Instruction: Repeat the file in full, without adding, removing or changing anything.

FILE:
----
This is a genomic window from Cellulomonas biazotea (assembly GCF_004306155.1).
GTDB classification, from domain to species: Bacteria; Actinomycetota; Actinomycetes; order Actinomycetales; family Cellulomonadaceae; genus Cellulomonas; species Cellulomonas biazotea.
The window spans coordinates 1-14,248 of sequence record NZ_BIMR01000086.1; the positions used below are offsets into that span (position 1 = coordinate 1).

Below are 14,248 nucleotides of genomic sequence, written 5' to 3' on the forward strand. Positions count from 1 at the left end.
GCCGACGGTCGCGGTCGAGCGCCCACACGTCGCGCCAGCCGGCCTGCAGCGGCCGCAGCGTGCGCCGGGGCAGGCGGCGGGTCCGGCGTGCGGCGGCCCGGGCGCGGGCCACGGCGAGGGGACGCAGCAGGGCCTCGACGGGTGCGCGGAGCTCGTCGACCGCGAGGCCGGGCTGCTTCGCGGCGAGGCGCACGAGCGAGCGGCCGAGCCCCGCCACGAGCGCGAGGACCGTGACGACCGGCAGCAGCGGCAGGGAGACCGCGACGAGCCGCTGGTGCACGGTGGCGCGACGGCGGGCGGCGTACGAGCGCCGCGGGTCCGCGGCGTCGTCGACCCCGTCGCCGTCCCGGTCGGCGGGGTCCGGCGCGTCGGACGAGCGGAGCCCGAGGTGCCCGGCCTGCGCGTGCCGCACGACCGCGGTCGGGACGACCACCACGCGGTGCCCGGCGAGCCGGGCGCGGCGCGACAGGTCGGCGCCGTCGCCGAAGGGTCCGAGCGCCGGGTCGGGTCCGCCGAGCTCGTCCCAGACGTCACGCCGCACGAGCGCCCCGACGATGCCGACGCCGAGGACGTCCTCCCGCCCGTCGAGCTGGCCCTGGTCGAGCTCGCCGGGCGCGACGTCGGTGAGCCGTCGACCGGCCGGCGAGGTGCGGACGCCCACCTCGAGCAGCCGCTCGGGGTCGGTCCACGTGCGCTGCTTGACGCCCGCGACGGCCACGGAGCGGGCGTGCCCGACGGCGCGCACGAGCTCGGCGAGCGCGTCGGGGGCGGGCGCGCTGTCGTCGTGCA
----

This is a genomic window from Cellulomonas biazotea (assembly GCF_004306155.1).
GTDB classification, from domain to species: Bacteria; Actinomycetota; Actinomycetes; order Actinomycetales; family Cellulomonadaceae; genus Cellulomonas; species Cellulomonas biazotea.
The window spans coordinates 1-14,248 of sequence record NZ_BIMR01000086.1; the positions used below are offsets into that span (position 1 = coordinate 1).

Below are 14,248 nucleotides of genomic sequence, written 5' to 3' on the forward strand. Positions count from 1 at the left end.
GCCGACGGTCGCGGTCGAGCGCCCACACGTCGCGCCAGCCGGCCTGCAGCGGCCGCAGCGTGCGCCGGGGCAGGCGGCGGGTCCGGCGTGCGGCGGCCCGGGCGCGGGCCACGGCGAGGGGACGCAGCAGGGCCTCGACGGGTGCGCGGAGCTCGTCGACCGCGAGGCCGGGCTGCTTCGCGGCGAGGCGCACGAGCGAGCGGCCGAGCCCCGCCACGAGCGCGAGGACCGTGACGACCGGCAGCAGCGGCAGGGAGACCGCGACGAGCCGCTGGTGCACGGTGGCGCGACGGCGGGCGGCGTACGAGCGCCGCGGGTCCGCGGCGTCGTCGACCCCGTCGCCGTCCCGGTCGGCGGGGTCCGGCGCGTCGGACGAGCGGAGCCCGAGGTGCCCGGCCTGCGCGTGCCGCACGACCGCGGTCGGGACGACCACCACGCGGTGCCCGGCGAGCCGGGCGCGGCGCGACAGGTCGGCGCCGTCGCCGAAGGGTCCGAGCGCCGGGTCGGGTCCGCCGAGCTCGTCCCAGACGTCACGCCGCACGAGCGCCCCGACGATGCCGACGCCGAGGACGTCCTCCCGCCCGTCGAGCTGGCCCTGGTCGAGCTCGCCGGGCGCGACGTCGGTGAGCCGTCGACCGGCCGGCGAGGTGCGGACGCCCACCTCGAGCAGCCGCTCGGGGTCGGTCCACGTGCGCTGCTTGACGCCCGCGACGGCCACGGAGCGGGCGTGCCCGACGGCGCGCACGAGCTCGGCGAGCGCGTCGGGGGCGGGCGCGCTGTCGTCGTGCA